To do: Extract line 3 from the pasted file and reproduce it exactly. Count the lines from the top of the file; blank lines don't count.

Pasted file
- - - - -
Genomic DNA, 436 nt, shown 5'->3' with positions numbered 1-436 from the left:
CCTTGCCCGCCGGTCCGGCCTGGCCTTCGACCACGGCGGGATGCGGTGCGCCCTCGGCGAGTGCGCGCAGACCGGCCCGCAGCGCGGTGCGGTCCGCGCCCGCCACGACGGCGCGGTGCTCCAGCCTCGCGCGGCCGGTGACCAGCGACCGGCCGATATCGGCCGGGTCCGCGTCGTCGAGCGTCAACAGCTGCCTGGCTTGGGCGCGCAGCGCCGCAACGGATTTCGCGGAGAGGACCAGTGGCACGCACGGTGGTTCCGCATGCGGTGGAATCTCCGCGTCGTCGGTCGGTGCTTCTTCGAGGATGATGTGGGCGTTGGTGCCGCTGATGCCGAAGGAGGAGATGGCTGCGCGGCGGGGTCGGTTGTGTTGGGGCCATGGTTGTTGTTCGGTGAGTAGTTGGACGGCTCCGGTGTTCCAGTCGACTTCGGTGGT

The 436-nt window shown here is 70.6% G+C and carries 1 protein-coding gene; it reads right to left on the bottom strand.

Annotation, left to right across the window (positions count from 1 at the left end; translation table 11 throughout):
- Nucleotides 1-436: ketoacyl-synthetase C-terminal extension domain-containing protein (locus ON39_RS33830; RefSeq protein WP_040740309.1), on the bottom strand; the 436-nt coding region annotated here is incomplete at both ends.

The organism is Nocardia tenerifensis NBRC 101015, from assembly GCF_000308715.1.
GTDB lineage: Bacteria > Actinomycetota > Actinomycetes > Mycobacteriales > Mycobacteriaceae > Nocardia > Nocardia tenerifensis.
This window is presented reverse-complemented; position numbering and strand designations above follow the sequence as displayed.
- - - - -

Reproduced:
The 436-nt window shown here is 70.6% G+C and carries 1 protein-coding gene; it reads right to left on the bottom strand.